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I’ve been enjoying exploring the nuances of story telling, ideas that build on fundamental concepts such as story structure, word and punctuation usage, and writing discipline.
Over at Tribal Writer, novelist Justine Musk has offers two great posts (among many, really) on microtension and theme. Both posts underscored my goal for creating stories that resonate. To write fiction that leaves an impression, the writer must rely on meticulous revision to bring out conflict and theme that already exists under the surface. This excerpt from Justine’s post on theme captures the crux:
Thing is, you want to write something that’s fun and compelling, sure, but also layered in a way that resonates. You have something to say, dammit, even though you’re not really sure what that is.
It’s the laying down of those layers that takes time and diligence and perseverance. It’s what separates those who try from those who do. It’s part of the never ending learning process that accompanies writing. And it’s fun.
Charles Baxter, in the introduction to his book The Art of Subtext, he says:
In fiction, the half-visible and the unspoken–all those subtextual matters–are evoked when the action and dialogue of the scene angle downward, when by their multiplicity they imply as much as they show. A slippery surface causes you to skid into the subtext.
That sounds awesome! But it also sounds hard. How do you learn it? I’m banking on lots of reading, lots of writing and even more revision.
All the good stuff is below the surface just like this subterranean city scape.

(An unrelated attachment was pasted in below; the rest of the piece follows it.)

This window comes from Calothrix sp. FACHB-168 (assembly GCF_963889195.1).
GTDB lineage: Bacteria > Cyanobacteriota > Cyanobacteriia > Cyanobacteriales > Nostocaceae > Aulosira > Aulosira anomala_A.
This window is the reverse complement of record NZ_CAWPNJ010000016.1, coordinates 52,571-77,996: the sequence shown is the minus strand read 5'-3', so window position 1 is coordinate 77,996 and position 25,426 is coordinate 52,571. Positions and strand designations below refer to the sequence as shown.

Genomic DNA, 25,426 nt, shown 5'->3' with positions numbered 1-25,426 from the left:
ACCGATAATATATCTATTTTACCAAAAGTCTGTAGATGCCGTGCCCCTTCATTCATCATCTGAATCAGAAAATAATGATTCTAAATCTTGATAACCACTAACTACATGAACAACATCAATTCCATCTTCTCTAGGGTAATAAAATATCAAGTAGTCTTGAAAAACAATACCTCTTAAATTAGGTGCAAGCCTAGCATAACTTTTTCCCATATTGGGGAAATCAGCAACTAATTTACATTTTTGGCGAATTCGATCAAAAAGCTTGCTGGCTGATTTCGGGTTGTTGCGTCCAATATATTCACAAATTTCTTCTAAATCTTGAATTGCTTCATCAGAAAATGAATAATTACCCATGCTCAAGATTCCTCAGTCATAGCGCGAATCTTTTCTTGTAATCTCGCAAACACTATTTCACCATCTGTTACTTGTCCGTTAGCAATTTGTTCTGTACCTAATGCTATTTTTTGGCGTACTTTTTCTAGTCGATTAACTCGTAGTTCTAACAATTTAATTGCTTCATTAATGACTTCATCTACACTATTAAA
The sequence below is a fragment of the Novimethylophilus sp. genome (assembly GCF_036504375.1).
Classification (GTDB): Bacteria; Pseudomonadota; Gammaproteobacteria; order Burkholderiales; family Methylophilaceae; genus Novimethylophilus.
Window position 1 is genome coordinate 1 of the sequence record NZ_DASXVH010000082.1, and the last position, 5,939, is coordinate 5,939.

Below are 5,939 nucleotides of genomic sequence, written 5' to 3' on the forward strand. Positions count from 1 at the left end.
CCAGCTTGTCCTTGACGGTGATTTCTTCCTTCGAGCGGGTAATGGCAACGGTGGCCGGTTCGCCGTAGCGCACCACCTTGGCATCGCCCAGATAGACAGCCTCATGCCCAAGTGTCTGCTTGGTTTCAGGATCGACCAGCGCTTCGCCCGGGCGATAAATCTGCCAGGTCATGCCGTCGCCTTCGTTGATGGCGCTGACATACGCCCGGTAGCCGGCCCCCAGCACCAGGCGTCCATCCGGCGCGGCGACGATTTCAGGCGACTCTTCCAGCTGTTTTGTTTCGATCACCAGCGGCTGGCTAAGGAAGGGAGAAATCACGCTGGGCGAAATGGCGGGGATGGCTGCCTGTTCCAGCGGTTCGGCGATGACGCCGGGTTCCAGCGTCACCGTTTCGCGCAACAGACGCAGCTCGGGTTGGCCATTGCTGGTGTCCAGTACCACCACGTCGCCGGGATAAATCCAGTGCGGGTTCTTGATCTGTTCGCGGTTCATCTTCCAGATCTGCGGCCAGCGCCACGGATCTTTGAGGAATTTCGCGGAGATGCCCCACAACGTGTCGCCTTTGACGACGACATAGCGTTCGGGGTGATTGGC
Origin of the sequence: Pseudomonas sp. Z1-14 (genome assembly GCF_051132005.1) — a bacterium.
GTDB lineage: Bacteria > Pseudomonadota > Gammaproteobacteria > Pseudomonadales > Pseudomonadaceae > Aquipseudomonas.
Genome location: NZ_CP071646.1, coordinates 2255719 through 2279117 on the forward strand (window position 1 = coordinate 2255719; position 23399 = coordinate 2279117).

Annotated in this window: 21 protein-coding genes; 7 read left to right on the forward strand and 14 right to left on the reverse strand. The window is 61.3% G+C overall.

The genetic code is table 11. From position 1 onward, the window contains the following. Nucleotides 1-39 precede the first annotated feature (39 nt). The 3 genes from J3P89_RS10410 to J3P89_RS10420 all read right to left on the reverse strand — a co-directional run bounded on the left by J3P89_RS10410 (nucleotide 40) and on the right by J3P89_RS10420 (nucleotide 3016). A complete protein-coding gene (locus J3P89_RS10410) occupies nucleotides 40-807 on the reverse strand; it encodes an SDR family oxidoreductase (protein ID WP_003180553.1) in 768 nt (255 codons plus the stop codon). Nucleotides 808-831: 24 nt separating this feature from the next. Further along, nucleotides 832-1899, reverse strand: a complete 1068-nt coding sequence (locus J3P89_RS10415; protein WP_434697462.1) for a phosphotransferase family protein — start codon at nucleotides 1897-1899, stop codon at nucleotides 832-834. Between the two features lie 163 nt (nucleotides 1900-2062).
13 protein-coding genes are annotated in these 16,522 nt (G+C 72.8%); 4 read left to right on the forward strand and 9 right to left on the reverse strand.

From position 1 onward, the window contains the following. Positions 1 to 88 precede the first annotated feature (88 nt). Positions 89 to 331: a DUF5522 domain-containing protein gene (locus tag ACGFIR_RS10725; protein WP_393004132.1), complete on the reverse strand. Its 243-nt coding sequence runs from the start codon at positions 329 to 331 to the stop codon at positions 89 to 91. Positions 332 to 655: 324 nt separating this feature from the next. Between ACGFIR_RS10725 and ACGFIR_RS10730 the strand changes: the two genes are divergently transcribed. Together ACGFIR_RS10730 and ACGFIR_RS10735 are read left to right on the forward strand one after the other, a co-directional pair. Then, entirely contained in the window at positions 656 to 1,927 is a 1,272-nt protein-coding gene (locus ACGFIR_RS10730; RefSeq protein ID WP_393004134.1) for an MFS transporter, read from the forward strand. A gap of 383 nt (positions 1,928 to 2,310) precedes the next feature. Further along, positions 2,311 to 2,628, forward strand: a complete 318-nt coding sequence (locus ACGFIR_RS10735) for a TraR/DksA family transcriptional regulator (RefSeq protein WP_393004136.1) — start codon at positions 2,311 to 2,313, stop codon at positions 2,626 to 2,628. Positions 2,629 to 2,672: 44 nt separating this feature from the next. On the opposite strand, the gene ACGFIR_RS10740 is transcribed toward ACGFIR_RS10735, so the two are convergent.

I’m beginning to see results in my own work. I just finished up a short story that, as I read through it, had all these pieces that fit together better than anything I’ve written to date. I unconsciously created many of these pieces. They showed up raw in that first draft, but they were there. During revisions, I worked to tighten them up and tease them out more.
It’s still exciting to me now, just remembering that revelation. I didn’t set out to make that happen, but by writing almost every day and reading amazing authors and studying the craft, subtext and theme are beginning to bubble up. How cool is that?
One last thought: I’m borrowing a friend’s copy of Gene Wolfe’s The Book of the New Sun series (see sidebar for link). My friend, Nathan, said to me that he first started reading it and felt like he was presented with all these disparate scenes that seemed adrift. As he read on, Wolfe wove those loose ends back into the story, giving resonance to those seemingly superfluous scenes.
That alone made me want to read it.
What do you enjoy most about the more nuanced aspects of writing? If you have any anecdotes of those “a-ha!” moments, please feel free to share.